Skip to Main Content

Wisconsin Drug and Alcohol Testing Laws

Thursday, May 2, 2013
Print

Wisconsin does not have a statute or regulation that generally prohibits or regulates workplace drug and alcohol testing by private employers. However, Wisconsin law requires private employers working on public works construction projects to have a written program in place for the prevention of substance abuse by their employees.

In addition, transportation employees in Wisconsin, such as drivers of commercial motor vehicles, must comply with the Wisconsin Department of Transportation’s (WIDOT) Motor Carrier Safety Regulations regarding workplace drug testing. These regulations mirror the U.S. Department of Transportation (DOT) Federal Motor Carrier Safety Administration’s (FMCSA) drug and alcohol testing regulations.

Drug and Alcohol Testing for Public Works Contractors

Wisconsin’s drug testing laws require all private employers working on public works construction projects to have a written program in place for the prevention of substance abuse by their employees. The program must be in place before the employer starts work on a project, and must require that employees performing work on the project submit to:

  • Drug and alcohol testing before starting work on a project;
  • Random drug and alcohol testing;
  • Reasonable suspicion drug and alcohol testing; and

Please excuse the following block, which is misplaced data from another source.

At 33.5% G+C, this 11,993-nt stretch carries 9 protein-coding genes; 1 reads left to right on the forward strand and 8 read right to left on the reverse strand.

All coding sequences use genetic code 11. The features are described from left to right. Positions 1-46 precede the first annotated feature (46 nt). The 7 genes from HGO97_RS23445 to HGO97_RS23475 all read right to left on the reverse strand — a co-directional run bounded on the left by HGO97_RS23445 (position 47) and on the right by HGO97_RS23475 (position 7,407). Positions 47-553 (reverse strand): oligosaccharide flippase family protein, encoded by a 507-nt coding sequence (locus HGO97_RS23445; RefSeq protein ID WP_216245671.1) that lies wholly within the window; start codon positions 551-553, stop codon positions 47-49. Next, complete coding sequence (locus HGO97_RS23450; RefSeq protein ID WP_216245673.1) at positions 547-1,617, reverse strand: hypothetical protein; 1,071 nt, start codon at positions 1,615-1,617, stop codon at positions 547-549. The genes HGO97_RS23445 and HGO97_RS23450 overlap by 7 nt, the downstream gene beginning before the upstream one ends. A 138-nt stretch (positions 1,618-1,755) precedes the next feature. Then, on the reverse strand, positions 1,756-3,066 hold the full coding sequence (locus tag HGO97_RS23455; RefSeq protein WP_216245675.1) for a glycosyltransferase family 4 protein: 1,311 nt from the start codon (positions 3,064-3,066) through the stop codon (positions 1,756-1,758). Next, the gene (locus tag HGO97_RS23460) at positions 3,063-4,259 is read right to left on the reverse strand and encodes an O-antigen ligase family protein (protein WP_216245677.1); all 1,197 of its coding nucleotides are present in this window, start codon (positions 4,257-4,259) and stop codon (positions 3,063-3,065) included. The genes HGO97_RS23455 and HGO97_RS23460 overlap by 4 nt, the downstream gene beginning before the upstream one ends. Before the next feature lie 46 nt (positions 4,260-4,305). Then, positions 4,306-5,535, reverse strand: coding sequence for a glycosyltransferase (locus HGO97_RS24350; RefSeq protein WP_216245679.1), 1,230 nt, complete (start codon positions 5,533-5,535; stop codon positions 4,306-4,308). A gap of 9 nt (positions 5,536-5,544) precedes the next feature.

• Post-accident drug and alcohol testing.

Testing Procedures

Wisconsin law does not require or prohibit any particular kind of testing, does not regulate where testing may take place and does not regulate which substances employers can test for. However, all employer drug and alcohol testing must follow guidelines for laboratory testing and chain-of-custody procedures set by the Substance Abuse and Mental Health Services Administration of the federal Department of Health and Human Services (HHS).

Following a positive test result, an employer must:

  • Not permit the employee to perform work on a project; or
  • Immediately remove an employee from work on a project.

The employer’s written program to prevent substance abuse among employees must include a procedure for notifying an employee who tests positive for a drug that they may not perform work on a project. The employee may return to work on the project if the employer provides documentation to the contracting agency (that is, the state or municipality) showing that the employee has:

  • Tested negative for the presence of drugs;
  • Is not under the influence of alcohol; and
  • Has been approved to return to work on the project under the employer’s substance abuse.

Material posted on this website is for informational purposes only and does not constitute a legal opinion or medical advice. Contact your legal representative or medical professional for information specific to your legal or medical needs.

Get Started

Let Your Aspirations Set the Agenda

Grow with who you know. Reach out to us today and start the conversation, so you’re better protected and prepared for what comes next.

Talk to an Advisor

man looking left